Priyanshu Gupta


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TSTR: Target Similarity Tuning Meets the Real World
Anirudh Khatry | Sumit Gulwani | Priyanshu Gupta | Vu Le | Mukul Singh | Ananya Singha | Gust Verbruggen
Findings of the Association for Computational Linguistics: EMNLP 2023

Target similarity tuning (TST) is a method of selecting relevant examples in natural language (NL) to code generation through large language models (LLMs) to improve performance. Its goal is to adapt a sentence embedding model to have the similarity between two NL inputs match the similarity between their associated code outputs. In this paper, we propose different methods to apply and improve TST in the real world. First, we replace the sentence transformer with embeddings from a larger model, which reduces sensitivity to the language distribution and thus provides more flexibility in synthetic generation of examples, and we train a tiny model that transforms these embeddings to a space where embedding similarity matches code similarity, which allows the model to remain a black box and only requires a few matrix multiplications at inference time. Second, we how to efficiently select a smaller number of training examples to train the TST model. Third, we introduce a ranking-based evaluation for TST that does not require end-to-end code generation experiments, which can be expensive to perform.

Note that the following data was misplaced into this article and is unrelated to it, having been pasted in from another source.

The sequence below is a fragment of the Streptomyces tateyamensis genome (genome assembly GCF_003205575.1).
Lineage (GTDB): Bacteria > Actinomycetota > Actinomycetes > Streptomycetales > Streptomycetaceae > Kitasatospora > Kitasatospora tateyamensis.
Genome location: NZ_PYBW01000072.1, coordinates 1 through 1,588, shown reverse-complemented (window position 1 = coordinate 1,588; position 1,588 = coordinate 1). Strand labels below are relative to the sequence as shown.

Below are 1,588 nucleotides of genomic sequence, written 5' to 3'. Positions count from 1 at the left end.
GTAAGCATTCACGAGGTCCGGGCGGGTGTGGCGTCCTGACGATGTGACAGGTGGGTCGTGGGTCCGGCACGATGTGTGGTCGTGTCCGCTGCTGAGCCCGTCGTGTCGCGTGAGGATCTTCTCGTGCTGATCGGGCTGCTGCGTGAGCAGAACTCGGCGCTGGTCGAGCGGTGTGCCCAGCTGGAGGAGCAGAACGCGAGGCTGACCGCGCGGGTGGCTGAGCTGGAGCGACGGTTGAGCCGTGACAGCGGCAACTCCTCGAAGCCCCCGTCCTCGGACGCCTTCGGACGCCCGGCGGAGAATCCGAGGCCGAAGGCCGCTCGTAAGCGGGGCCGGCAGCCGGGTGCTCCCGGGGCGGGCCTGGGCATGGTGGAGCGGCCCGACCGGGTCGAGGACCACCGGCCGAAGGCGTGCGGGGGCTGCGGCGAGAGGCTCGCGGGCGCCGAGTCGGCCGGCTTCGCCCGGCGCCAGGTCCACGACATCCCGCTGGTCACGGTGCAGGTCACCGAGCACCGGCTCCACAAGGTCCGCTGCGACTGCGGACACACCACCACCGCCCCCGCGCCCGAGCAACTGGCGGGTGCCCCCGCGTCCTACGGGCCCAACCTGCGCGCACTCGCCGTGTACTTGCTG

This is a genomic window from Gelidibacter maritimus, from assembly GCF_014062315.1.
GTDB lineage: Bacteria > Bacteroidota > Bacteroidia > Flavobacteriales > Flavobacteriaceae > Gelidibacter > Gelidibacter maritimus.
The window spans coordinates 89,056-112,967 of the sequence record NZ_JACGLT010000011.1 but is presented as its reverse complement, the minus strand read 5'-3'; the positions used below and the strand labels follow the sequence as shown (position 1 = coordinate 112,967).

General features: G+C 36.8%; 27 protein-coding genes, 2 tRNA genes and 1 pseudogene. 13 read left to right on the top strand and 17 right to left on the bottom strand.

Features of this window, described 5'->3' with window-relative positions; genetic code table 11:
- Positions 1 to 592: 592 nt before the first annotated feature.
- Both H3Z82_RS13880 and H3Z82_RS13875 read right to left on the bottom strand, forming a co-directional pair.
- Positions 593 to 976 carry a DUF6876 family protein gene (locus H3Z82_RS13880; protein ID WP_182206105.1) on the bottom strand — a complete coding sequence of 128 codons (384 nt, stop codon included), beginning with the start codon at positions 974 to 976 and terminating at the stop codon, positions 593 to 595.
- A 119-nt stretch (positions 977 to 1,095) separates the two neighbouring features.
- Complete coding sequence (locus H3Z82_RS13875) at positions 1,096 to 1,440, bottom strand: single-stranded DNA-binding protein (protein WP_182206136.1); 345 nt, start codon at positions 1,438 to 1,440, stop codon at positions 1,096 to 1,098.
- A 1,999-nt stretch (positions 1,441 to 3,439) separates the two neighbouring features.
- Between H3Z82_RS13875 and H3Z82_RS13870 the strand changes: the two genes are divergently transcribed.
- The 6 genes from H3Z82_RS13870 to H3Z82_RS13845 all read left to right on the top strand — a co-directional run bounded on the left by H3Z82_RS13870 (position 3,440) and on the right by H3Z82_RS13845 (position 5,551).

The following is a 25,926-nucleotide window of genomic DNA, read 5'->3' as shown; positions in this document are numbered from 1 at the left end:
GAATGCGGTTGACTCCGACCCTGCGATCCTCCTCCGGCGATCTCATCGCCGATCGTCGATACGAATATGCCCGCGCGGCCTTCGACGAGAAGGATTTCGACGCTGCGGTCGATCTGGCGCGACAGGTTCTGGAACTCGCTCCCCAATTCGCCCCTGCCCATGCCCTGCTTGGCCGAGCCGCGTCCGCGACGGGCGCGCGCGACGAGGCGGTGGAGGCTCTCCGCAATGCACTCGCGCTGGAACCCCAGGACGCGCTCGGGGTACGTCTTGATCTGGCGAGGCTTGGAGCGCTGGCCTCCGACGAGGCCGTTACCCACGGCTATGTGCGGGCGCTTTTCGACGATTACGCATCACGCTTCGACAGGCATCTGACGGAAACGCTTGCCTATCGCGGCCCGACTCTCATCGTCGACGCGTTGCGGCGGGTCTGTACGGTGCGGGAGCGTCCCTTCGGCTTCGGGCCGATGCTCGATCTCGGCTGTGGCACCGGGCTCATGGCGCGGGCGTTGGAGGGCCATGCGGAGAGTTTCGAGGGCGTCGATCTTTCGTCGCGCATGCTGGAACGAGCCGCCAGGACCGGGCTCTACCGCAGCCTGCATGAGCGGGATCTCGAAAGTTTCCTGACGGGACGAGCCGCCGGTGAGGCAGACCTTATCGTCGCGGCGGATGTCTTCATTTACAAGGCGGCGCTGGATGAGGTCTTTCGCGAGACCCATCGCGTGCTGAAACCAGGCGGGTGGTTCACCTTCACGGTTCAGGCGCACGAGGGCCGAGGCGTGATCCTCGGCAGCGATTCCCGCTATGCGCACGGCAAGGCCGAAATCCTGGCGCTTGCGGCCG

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IITK at SemEval-2021 Task 10: Source-Free Unsupervised Domain Adaptation using Class Prototypes
Harshit Kumar | Jinang Shah | Nidhi Hegde | Priyanshu Gupta | Vaibhav Jindal | Ashutosh Modi
Proceedings of the 15th International Workshop on Semantic Evaluation (SemEval-2021)

Recent progress in deep learning has primarily been fueled by the availability of large amounts of annotated data that is obtained from highly expensive manual annotating pro-cesses. To tackle this issue of availability of annotated data, a lot of research has been done on unsupervised domain adaptation that tries to generate systems for an unlabelled target domain data, given labeled source domain data. However, the availability of annotated or labelled source domain dataset can’t always be guaranteed because of data-privacy issues. This is especially the case with medical data, as it may contain sensitive information of the patients. Source-free domain adaptation (SFDA) aims to resolve this issue by us-ing models trained on the source data instead of using the original annotated source data. In this work, we try to build SFDA systems for semantic processing by specifically focusing on the negation detection subtask of the SemEval2021 Task 10. We propose two approaches -ProtoAUGandAdapt-ProtoAUGthat use the idea of self-entropy to choose reliable and high confidence samples, which are then used for data augmentation and subsequent training of the models. Our methods report an improvement of up to 7% in F1 score over the baseline for the Negation Detection subtask.